My youngest dog, Clint, is a three-year-old Sheltie.
He’s a perfect dog in almost every way. Friendly and sweet, never meets a stranger. He loves to run agility and strut his stuff in the show ring, and is also a fantastic cuddle buddy for rainy days on the couch.
However – he does have one unfortunate habit that I want to talk about today.
Like many dogs, Clint is fascinated by the sight of other animals on the TV screen. My living room television is positioned fairly low, resting on a TV stand against the wall, which affords him an excellent view of whatever I’m watching.
At first, it was cute. He would perk up when a pet food commercial came on, or if I happened to be watching something on Animal Planet – ears forward, eyes wide, intently focused.
But as time went on, his habit gradually became less of an amusing quirk and more of a serious problem. Instead of staring quietly from the couch, he began leaping onto the floor, barking and spinning in wild excitement whenever another dog or cat appeared. This progressed to jumping at the screen, and eventually to hurling himself at the TV stand with enough force to jostle connecting cables and knock the television askew.
Like every other dog owner in the world, my initial approach to this problem was to yell “Hey, hey! KNOCK IT OFF!” whenever Clint launched himself across the living room. This was effective at stopping the behavior in the moment – but predictably, made no difference whatsoever in his inclination to do the same thing next time.
(If nothing else, I hope one takeaway from this post is that those of us who train dogs for a living are still normal humans first! So don’t beat yourself up if you don’t always handle your own dog’s behavior issues like a pro. More often than not, we don’t either.)
This continued as a worsening problem for several months. Clint became hyper alert to the telltale sounds of a dog on TV – anything from barking or whining, to the jingle of tags on a collar. He even learned to recognize the music from commercials that featured animals, and would come running from other parts of the house when he heard one start. I became equally adept at changing the channel or quickly muting the sound at the slightest hint of a dog, in an effort to avoid setting him off.
Things finally reached a breaking point one afternoon (so to speak!), when he leapt from the couch and hit the TV stand with enough force to knock the shelf holding the cable box loose from its attachments, bringing the whole thing crashing down onto the floor.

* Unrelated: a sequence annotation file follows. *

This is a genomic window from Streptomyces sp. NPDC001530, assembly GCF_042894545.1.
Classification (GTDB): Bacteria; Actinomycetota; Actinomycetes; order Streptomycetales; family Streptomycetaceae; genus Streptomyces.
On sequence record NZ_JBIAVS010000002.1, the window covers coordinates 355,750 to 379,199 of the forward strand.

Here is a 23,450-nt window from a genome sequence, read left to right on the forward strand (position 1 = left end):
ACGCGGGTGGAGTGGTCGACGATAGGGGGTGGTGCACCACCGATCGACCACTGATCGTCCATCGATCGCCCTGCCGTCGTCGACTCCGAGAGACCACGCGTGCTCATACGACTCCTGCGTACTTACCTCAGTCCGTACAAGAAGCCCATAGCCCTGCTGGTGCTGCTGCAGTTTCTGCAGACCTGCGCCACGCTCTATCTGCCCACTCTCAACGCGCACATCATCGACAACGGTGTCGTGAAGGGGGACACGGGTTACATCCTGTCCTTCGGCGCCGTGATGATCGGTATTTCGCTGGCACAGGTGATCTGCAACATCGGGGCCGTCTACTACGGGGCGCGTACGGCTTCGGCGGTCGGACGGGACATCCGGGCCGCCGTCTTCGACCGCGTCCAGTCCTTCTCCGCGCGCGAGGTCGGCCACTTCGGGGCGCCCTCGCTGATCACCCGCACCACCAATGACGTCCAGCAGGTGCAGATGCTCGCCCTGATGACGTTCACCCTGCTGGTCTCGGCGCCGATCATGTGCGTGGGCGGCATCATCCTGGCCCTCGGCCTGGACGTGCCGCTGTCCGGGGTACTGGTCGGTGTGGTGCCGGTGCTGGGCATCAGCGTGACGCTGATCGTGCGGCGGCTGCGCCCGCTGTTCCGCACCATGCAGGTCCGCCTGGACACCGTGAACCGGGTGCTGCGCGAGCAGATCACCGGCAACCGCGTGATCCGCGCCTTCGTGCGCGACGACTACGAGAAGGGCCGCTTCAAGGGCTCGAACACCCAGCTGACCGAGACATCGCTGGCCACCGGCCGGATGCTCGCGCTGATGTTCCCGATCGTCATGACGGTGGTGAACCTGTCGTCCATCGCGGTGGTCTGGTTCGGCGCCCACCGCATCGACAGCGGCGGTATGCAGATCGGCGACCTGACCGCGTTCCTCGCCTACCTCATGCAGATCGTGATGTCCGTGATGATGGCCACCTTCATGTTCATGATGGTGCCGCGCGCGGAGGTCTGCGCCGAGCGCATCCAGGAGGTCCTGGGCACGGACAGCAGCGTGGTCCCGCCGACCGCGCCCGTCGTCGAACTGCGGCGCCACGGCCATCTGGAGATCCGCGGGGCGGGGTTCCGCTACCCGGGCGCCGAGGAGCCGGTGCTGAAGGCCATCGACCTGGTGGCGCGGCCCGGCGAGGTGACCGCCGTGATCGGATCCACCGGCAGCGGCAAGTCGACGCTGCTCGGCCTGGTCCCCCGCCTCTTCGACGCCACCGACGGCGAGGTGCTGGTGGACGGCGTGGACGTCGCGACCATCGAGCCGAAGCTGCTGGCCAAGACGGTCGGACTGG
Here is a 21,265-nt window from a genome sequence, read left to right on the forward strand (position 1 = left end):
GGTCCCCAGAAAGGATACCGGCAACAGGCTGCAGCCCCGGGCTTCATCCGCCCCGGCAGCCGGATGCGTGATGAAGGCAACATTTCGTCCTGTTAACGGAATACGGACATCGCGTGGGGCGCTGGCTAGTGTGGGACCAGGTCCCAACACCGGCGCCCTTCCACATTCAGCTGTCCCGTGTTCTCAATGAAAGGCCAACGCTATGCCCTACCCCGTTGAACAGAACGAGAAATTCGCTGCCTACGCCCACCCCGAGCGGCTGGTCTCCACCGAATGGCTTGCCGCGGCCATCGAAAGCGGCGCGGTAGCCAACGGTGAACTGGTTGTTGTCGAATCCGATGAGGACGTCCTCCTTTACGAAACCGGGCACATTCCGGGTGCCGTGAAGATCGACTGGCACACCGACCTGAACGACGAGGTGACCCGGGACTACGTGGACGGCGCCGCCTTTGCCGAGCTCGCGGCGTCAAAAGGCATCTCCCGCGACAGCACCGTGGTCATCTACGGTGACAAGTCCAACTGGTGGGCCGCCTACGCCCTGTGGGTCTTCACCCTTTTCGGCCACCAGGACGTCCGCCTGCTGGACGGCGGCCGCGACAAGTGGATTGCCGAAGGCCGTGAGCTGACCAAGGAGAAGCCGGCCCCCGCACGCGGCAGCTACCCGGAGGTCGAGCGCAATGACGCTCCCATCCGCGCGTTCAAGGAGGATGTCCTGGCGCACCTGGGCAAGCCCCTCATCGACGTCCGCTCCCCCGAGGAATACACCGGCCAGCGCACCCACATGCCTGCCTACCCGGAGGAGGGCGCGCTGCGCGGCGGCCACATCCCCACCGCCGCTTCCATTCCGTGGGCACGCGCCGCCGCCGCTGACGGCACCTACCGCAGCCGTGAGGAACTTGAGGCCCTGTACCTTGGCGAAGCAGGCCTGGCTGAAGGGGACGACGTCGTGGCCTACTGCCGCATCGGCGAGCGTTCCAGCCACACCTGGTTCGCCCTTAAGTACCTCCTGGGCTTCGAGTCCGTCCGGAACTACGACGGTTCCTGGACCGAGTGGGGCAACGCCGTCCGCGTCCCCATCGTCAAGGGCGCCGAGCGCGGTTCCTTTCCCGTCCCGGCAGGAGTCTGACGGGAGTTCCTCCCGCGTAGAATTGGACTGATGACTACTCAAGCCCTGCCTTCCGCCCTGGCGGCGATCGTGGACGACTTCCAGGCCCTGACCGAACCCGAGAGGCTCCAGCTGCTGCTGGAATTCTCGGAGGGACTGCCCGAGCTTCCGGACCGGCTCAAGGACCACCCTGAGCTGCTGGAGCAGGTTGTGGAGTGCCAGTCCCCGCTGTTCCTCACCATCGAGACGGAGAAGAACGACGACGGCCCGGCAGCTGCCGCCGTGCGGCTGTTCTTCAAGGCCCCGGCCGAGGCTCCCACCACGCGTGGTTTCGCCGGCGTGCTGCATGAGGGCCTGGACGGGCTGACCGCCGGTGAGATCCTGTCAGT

Fortunately, everyone was okay and no permanent damage was done. But I resolved that day, as I probably should have done several months prior, to stop yelling ineffectually at my dog and actually fix the problem.
My plan was extraordinarily simple.
I loaded a small Tupperware container with treats, and kept it on the end table next to my usual spot on the couch. Whenever a dog or cat appeared on the TV screen and Clint began to perk up, I called his name and rattled the container. He’s extremely food-motivated, which was helpful – he quickly caught on that TV animals meant there were treats available, and was happy to come and collect his prize instead of flinging himself at the television.
I was consistent with my new strategy, and he soon began to look at me automatically when he saw an animal on the screen. I rewarded this generously! In less than a week, he was running to me for his treat without any prompting whenever a dog or cat appeared.
Now, I can maintain this new behavior easily by giving him a bite of whatever I happen to be snacking on at the moment – a piece of popcorn, half of a pretzel, etc. Sometimes I don’t have anything handy, but that’s okay. At this point, his trained response is solid enough that I don’t need to reward with food every time. It’s been several weeks since he last tried to charge the TV, and both of us are happy.
Problem solved, in a few short days.
So what’s the moral of the story? A good, proactive training strategy is always (ALWAYS!) going to be much more effective at changing your dog’s behavior than reacting with frustration in the moment.
This means you need to come up with a game plan ahead of time, and be consistent. Your plan doesn’t need to be fancy or complicated, in most cases – it can be as simple as rattling a treat box to interrupt the unwanted behavior, and rewarding your dog for doing something different.
Just decide what you’re going to do, and then do it. Yelling at your dog, or correcting him “after the fact” doesn’t count! If you’re not sure how to address the behavior that’s bothering you, ask for help – find a good reward-based trainer in your area, and see what they suggest. Chances are, there’s a fairly simple solution that you can implement right away.
Stop complaining, and start training. You and your dog will both be much happier.